I’ve spent so much of my life diving in and fixing things, that it has become my first instinct. To rush in and grab the controls. To attach a sense of artificial urgency to everything. To become frustrated that others aren’t immediately taking action now that a solution or idea has been found.

Certainly, an important step is to first cultivate a team who can do great work. But once that’s done enough, the hard part for me is staying out of their way.

Many people would say that I value action over thought. This is absolutely not the case. I am driven to find evidence, to investigate, to look for previous examples of similar solutions and ideas, to gather data, to analyze, to sort, to organize, to imagine… and then I act— often frenetically.

It is right before that last step that I’m learning to self-intervene.



Get out of the way.


On being wrong

I’ve come to realize that I love being wrong.

I spent so many years reinforcing the thought that I could be the guy; The guy who swoops in and solves the problem when things get technically complicated, the guy who swoops in and creates order and process out of the chaos, the guy who swoops in and gets things done. Setting aside the analysis of whether or not I was actually particularly good at that, I did “I can be that guy” so much that I had convinced myself that I am that guy.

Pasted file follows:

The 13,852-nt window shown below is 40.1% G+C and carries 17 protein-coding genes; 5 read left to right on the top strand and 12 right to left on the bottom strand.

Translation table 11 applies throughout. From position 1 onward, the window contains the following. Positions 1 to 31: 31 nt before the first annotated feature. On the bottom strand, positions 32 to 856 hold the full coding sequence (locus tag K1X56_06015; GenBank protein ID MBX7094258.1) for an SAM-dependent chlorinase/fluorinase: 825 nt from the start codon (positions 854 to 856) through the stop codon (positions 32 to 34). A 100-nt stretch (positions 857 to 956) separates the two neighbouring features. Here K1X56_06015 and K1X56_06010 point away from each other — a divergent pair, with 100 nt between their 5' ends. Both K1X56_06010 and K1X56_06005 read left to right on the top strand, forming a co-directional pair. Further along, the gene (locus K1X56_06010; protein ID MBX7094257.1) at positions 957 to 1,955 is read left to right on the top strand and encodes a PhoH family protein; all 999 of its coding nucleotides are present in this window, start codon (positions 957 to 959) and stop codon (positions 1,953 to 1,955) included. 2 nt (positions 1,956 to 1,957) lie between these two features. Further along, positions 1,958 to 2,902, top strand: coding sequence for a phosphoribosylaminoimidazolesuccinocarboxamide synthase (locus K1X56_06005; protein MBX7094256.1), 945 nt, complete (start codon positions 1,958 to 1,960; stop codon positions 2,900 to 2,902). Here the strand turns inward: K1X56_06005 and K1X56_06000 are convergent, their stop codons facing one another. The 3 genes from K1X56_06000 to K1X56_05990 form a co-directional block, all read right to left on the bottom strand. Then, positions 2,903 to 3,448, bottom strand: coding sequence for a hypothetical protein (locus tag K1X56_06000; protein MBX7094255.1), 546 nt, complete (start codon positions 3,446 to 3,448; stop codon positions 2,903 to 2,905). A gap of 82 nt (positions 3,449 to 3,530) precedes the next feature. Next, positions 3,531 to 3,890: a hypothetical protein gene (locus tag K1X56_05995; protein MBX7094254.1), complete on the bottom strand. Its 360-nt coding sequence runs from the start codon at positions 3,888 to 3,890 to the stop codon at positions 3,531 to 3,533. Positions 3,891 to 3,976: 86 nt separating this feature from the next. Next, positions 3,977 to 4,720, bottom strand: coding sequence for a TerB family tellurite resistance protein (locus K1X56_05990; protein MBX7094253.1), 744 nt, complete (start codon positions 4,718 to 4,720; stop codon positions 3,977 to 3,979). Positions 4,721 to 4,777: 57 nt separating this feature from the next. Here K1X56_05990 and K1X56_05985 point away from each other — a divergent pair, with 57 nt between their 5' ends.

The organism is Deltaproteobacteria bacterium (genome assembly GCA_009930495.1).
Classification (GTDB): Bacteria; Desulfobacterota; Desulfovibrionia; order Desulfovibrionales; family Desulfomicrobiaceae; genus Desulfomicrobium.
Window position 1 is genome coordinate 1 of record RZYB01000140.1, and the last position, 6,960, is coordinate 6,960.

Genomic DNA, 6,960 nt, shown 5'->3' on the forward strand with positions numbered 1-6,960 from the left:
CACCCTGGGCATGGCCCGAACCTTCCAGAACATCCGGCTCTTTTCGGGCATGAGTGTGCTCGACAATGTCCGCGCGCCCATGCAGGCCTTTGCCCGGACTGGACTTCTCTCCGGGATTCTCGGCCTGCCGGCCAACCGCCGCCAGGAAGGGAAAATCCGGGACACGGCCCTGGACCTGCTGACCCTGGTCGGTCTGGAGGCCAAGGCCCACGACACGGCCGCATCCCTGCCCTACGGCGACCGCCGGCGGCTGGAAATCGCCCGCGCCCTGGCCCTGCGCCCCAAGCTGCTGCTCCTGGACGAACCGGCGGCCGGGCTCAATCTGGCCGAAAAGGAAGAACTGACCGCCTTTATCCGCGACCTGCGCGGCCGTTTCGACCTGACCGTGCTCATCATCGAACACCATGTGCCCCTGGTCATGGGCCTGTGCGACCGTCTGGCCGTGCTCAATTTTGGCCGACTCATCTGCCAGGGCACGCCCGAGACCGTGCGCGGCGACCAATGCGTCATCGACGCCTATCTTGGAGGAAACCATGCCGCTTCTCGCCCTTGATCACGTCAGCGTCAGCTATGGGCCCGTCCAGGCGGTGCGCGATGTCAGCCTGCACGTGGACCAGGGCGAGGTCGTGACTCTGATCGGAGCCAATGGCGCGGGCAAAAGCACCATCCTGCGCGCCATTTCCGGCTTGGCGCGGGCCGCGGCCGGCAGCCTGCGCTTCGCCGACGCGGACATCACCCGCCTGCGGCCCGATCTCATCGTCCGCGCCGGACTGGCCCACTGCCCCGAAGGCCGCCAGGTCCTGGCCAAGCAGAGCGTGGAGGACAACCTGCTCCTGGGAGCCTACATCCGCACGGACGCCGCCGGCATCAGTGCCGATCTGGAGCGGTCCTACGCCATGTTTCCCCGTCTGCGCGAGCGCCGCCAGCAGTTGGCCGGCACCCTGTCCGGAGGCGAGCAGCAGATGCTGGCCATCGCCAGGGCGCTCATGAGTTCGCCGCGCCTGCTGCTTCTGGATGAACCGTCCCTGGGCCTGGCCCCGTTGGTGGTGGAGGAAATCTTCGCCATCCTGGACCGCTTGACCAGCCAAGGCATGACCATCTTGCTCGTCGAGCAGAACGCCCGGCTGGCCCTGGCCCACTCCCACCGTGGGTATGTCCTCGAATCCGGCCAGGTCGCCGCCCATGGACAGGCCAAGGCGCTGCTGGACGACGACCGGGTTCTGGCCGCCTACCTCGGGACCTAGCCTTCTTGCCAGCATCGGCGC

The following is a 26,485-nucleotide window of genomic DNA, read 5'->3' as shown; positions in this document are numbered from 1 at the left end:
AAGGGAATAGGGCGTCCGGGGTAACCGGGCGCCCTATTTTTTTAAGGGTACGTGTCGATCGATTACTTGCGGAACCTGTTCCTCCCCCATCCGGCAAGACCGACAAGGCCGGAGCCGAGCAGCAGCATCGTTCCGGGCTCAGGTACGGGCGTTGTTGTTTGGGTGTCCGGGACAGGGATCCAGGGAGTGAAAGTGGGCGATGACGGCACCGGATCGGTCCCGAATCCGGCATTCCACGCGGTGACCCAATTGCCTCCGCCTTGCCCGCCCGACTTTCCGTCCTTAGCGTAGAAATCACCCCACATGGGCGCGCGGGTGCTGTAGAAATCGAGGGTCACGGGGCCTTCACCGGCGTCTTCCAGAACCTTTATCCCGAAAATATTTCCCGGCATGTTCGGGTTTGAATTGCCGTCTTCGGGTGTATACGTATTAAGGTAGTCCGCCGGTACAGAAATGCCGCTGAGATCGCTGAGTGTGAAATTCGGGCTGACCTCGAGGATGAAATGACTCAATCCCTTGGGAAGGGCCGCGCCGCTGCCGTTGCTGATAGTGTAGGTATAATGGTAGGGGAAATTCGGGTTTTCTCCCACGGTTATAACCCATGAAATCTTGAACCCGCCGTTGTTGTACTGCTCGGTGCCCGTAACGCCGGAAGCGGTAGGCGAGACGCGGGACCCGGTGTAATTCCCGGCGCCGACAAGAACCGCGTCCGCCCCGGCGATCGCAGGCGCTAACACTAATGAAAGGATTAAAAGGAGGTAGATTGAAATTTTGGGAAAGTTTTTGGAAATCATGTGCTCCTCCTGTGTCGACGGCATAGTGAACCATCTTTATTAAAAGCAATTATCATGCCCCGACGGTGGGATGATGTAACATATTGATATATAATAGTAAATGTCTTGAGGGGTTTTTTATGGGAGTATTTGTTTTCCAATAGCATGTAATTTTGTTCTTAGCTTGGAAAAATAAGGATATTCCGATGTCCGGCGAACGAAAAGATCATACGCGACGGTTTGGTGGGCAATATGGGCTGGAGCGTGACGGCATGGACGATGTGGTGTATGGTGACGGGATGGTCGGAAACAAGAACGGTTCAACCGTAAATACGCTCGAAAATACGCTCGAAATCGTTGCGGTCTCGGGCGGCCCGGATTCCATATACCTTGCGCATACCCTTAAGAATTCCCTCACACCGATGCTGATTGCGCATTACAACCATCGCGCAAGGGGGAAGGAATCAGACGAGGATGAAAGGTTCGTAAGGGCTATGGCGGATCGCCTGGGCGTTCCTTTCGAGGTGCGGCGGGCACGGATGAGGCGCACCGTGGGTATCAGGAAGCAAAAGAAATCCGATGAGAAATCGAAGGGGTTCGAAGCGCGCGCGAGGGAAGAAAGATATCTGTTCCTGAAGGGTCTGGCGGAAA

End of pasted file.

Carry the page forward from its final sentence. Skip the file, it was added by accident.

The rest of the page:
In The Coaching Habit, Michael Bungay Stanier talks about the Karpman drama triangle. I’ve certainly played all three roles of Persecutor, Victim and Rescuer. But I realize now that I’m addicted—or perhaps I can be hopeful enough to say was addicted?—to being the Rescuer. In the past year or so it’s become clear to me that it’s vastly more healthy and fun(!) to be part of a team that solves problems and gets things done.

To be the person who asks a question that opens a flood gate of discussion.

To be the person who understands that one’s purpose was to have been instrumental in creating the environment last week, so this week the team solves the problem on its own.

To be the person who is a complete and utter success, by having simply contributed a small addition here, a minor adjustment there.


The real challenge

The challenge with on-boarding as with most investments in the humans at your company is proving a compelling and measurable return on that investment. Everyone agrees that on-boarding feels like a thing we should invest in, but isn’t the first priority building and selling a product?

~ Rands from, http://randsinrepose.com/archives/everything-breaks/

The answer to that question, by the way, is, “No.”

Winning sports teams, and successful companies, focus on getting the small things right. Do this right. Do that right. Focus on doing the right thing now. The team’s season, and the company’s product, will take care of themselves.

Except for a leader. The team and the company need a leader with vision. It’s true that to build the best wall, you focus on laying this brick as best you can, and the result is the best wall. Except, someone had to determine where the wall was located. Someone had to determine what materials we’re building with. So we need the focus on doing things right, and we need a leader with vision.

The real challenge is to integrate the leadership vision with the team that’s doing things right.